Pattern Reviews

Pattern Review: Carissa Knits R2-D2 Hat

I thought I would do some reviews/share some things I have learned from different projects I’ve done. So first up is the R2-D2 hat by Carissa Knits.

Age

  • There are instructions provided for making this for a Child, Adult Small and Adult Large

Yarn

  • I used the recommended Caron Simply Soft in Black, Royal Blue and Grey Heather which I bought from http://www.woolwarehouse.co.uk. It’s quite nice to knit with and is soft so doesn’t itch. You’ll also have tons leftover if you want to make some more of them!

Needles

  • The pattern recommends doing circular knitting for the main body using a 16″ cable and 4.5mm needles and then switching to 4.5mm double pointed needles for the decreases.
  • I don’t have DPNs so for the adult large, I did the main body using 16″ circular needles but then switched to a 32″ cable using the magic loop method for the decreases (click HERE for a video tutorial of the magic loop method).  For the child size and adult small I did it all using a 32″ circular needle and the magic loop method.

Pattern

  • I have now knitted up the hat 3 times. Well technically I’ve knitted it up 6 times as the first one I did took me three attempts… I haven’t done the 2 sticky out bits (I’m sure there’s a more technical term but, alas, I don’t know what it is. So sticky out bits it is). Although I thought they looked cool, the hat’s probably more wearable without. Especially as one of the hats was for my 36 year old husband.
  • The pattern is easy to follow. The first part involves knitting up a striped blue and grey hat and the instructions for this are written in text. The designer recommends doing duplicate stitch to add the details, and a chart is provided for each size, which you can click on to make bigger. It is easy to follow, but I preferred to write out the instructions in text as I’m more comfortable reading patterns this way.  Alternatively, you can knit it all using stranded knitting if preferred.

To Sell or Not to Sell

  • The designer has very kindly shared this fab pattern for free, but she does not want you to sell your finished work.

Tips

  • For my first attempt, I tried to do stranded knitting. Well, it was a disaster. The balls kept getting tangled together and took forever to untangle. And even though I thought I was doing ok with tension and keeping my floats at the back loose enough, the end result was a puckered horrible mess. Clearly not experienced enough for this method! My advice would be to only try it this way if you have done stranded knitting previously. A fellow knitter also recommended using a yarn bobbin to help stop the yarn getting tangled. I’m not sure it would have helped with the puckering though…
  • For my second attempt I did an adult large and followed the pattern by knitting up a striped hat and then doing duplicate stitch (see here for an excellent description of how to do duplicate stitch http://www.purlbee.com/2007/10/28/duplicate-stitch/)  All fine until I tried it on and it practically covered my eyes. Well, not quite, but it was still on the large side for both me and my husband. My advice: look at the rough sizes that are given BEFORE starting, to check which one will fit best and try it on before you do ANY duplicate stitch – ripping out knitting is bad enough. Ripping out duplicate stitch is soul destroying and takes forever!!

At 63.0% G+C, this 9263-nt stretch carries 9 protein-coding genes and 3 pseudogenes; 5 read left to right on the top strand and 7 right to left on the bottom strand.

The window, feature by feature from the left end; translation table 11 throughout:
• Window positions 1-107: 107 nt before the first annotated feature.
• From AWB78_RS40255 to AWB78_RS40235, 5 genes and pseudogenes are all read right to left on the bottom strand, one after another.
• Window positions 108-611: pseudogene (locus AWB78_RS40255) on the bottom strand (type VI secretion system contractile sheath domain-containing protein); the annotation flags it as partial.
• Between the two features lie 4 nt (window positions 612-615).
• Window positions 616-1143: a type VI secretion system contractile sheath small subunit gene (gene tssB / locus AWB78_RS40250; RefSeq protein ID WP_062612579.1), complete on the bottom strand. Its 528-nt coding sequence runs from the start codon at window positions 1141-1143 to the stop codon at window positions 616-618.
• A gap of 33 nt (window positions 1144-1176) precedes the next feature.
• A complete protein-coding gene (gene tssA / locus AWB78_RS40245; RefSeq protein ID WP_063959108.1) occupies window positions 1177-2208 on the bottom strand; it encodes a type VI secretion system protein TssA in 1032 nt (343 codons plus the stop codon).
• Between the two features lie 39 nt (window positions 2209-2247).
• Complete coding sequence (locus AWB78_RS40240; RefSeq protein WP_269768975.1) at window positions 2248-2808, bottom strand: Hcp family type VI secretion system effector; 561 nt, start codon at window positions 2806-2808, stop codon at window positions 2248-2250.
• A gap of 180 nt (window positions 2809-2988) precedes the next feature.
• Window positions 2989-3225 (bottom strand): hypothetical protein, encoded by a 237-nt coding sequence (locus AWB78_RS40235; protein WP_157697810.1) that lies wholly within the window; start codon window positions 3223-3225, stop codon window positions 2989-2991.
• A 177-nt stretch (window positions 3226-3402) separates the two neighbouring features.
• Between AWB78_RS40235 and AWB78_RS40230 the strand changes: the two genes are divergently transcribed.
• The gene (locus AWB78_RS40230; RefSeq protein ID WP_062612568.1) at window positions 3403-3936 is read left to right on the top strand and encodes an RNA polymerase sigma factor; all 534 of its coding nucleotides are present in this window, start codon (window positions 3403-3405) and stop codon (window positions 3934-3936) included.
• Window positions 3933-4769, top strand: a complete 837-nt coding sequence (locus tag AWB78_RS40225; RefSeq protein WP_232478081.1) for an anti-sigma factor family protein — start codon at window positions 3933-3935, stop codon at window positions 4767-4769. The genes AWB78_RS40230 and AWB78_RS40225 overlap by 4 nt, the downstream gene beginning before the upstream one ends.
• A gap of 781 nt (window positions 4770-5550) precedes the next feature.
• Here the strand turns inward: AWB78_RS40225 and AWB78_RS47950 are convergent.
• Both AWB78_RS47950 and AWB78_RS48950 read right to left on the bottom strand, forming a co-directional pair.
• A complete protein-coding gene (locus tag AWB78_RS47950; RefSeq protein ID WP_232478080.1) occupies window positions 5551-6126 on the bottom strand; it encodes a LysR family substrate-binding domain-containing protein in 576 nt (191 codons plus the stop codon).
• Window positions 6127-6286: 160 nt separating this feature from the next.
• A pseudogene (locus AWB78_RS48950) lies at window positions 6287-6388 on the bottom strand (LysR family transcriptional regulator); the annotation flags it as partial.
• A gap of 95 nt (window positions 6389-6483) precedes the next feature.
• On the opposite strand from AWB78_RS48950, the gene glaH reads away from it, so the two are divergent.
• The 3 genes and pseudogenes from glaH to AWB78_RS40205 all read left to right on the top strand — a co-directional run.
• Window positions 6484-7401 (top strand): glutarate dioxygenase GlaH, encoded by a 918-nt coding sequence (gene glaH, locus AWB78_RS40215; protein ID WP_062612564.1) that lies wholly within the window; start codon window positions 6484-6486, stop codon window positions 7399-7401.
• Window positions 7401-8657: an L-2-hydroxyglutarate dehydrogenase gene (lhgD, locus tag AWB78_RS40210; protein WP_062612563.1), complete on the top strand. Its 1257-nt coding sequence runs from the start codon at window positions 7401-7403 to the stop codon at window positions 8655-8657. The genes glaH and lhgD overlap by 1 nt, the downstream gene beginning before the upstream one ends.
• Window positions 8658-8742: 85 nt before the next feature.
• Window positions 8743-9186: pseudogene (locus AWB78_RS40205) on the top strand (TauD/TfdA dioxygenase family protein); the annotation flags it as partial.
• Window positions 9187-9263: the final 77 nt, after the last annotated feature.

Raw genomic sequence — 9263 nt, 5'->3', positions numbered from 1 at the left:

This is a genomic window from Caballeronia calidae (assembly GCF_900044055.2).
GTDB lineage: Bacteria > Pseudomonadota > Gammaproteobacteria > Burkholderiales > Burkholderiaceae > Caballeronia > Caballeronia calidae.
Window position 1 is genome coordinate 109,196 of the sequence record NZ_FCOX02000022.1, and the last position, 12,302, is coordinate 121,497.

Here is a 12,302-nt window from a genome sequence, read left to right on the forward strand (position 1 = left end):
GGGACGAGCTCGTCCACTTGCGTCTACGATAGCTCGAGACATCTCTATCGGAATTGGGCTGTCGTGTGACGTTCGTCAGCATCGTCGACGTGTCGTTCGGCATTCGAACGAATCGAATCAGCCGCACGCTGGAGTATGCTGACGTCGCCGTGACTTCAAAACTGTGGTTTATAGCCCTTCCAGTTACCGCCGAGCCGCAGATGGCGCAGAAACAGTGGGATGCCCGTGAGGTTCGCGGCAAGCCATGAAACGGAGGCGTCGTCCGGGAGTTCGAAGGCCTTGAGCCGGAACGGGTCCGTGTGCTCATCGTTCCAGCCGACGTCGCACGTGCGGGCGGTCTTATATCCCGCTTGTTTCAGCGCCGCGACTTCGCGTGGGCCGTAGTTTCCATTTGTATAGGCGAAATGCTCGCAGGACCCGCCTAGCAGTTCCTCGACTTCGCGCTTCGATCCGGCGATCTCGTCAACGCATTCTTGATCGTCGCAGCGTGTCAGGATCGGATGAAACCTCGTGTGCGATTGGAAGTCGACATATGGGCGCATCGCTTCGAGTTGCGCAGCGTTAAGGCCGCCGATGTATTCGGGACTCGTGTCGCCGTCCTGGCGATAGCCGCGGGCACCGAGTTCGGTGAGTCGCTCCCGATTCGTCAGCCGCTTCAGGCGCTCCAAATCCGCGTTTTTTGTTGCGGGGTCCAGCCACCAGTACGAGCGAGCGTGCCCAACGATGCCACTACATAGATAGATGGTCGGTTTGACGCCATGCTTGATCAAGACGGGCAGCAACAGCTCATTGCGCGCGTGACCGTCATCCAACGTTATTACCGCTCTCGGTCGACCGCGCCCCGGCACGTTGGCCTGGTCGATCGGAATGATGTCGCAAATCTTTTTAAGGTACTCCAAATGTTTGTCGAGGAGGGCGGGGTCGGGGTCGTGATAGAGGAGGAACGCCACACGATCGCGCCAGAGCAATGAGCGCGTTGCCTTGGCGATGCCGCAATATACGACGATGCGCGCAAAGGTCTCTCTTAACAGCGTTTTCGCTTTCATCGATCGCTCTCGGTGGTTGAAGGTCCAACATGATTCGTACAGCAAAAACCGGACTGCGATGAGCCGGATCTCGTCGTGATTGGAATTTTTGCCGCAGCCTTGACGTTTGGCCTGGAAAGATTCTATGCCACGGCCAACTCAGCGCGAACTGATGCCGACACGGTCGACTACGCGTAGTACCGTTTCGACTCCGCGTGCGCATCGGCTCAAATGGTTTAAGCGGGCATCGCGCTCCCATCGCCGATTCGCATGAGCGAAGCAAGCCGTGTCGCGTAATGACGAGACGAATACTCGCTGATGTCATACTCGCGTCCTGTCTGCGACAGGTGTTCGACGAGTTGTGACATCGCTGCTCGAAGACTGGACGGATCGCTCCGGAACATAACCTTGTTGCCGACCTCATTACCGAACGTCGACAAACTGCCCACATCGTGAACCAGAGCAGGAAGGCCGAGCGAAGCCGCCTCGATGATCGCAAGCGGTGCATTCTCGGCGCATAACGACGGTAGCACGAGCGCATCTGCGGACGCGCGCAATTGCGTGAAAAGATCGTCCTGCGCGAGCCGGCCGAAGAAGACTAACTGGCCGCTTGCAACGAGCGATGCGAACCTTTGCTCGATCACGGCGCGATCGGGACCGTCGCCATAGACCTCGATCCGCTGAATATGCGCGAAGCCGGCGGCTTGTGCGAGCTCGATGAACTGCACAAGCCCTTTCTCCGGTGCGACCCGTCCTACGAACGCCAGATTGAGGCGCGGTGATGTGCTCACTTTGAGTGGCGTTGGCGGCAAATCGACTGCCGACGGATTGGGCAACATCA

• I have never liked how the decreases look as I think they look messy and I wasn’t convinced I had done them properly (first row it’s a k2tog, second row it’s all knits, third row it’s a ssk). I spoke to the thoroughly excellent knitter and teacher Julia Billings (http://www.woollenflower.com) who goes to the same knitting group as me, and she suggested in future I decrease every fourth row, by doing a ssk followed by a k2tog. She also suggested I try a modified ssk (slip one knitwise, place back on left hand needle purlwise then knit 2 together through the back loop).  If I ever knit one of these again then I’ll try it this way. It won’t be for a while though…
  • I added a wee embellishment for my second and third hats. Well, ok, I added a red dot. But in order to fit it in I had to increase the second section of blue from 5 to 7 rounds (rounds 8 to 14 child size) and adjust the pattern for this part accordingly. I quite like it, but each to their own!
  • For the large adult size, I used 16″ circular needles for the main part but switched to 32″ cable using magic loop method for the decrease section. For the small adult and child size, it was easier just doing it all on a 32″ cable with magic loop. You just need to make sure that you’re keeping the yarn close at the start of each half, to stop it being too loose at these points, and remember to twist your blue and grey yarn together as you go up the hat. She recommends every few rows, but I did it every row.

I hope this has helped anyone wanting to give it a go. Aileen x

The finished hat for my husband (an adult small size)
The finished hat for my husband (an adult small size)
A child size hat win my wee red dot
A child size hat with my wee red dot
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